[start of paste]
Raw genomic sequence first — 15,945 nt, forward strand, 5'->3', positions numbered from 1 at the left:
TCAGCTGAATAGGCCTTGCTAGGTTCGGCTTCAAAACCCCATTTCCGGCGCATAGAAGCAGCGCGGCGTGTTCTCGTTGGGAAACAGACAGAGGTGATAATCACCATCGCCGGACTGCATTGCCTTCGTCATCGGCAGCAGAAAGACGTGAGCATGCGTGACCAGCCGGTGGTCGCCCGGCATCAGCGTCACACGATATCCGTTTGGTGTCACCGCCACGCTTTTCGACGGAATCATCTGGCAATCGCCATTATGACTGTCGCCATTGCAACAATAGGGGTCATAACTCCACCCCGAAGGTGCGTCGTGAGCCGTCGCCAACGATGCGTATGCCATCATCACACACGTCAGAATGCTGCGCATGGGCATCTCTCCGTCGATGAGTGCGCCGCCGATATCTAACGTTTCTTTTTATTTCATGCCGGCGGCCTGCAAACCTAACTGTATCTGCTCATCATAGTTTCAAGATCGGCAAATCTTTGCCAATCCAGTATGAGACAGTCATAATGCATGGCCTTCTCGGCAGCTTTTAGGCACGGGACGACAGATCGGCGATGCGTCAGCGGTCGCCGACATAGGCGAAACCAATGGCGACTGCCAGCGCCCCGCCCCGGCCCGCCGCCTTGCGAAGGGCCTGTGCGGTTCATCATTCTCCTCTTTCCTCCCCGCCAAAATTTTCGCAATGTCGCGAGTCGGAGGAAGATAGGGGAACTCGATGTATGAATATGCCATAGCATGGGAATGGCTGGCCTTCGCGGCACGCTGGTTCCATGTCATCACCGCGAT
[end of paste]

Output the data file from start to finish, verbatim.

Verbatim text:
Raw genomic sequence first — 15,945 nt, forward strand, 5'->3', positions numbered from 1 at the left:
TCAGCTGAATAGGCCTTGCTAGGTTCGGCTTCAAAACCCCATTTCCGGCGCATAGAAGCAGCGCGGCGTGTTCTCGTTGGGAAACAGACAGAGGTGATAATCACCATCGCCGGACTGCATTGCCTTCGTCATCGGCAGCAGAAAGACGTGAGCATGCGTGACCAGCCGGTGGTCGCCCGGCATCAGCGTCACACGATATCCGTTTGGTGTCACCGCCACGCTTTTCGACGGAATCATCTGGCAATCGCCATTATGACTGTCGCCATTGCAACAATAGGGGTCATAACTCCACCCCGAAGGTGCGTCGTGAGCCGTCGCCAACGATGCGTATGCCATCATCACACACGTCAGAATGCTGCGCATGGGCATCTCTCCGTCGATGAGTGCGCCGCCGATATCTAACGTTTCTTTTTATTTCATGCCGGCGGCCTGCAAACCTAACTGTATCTGCTCATCATAGTTTCAAGATCGGCAAATCTTTGCCAATCCAGTATGAGACAGTCATAATGCATGGCCTTCTCGGCAGCTTTTAGGCACGGGACGACAGATCGGCGATGCGTCAGCGGTCGCCGACATAGGCGAAACCAATGGCGACTGCCAGCGCCCCGCCCCGGCCCGCCGCCTTGCGAAGGGCCTGTGCGGTTCATCATTCTCCTCTTTCCTCCCCGCCAAAATTTTCGCAATGTCGCGAGTCGGAGGAAGATAGGGGAACTCGATGTATGAATATGCCATAGCATGGGAATGGCTGGCCTTCGCGGCACGCTGGTTCCATGTCATCACCGCGAT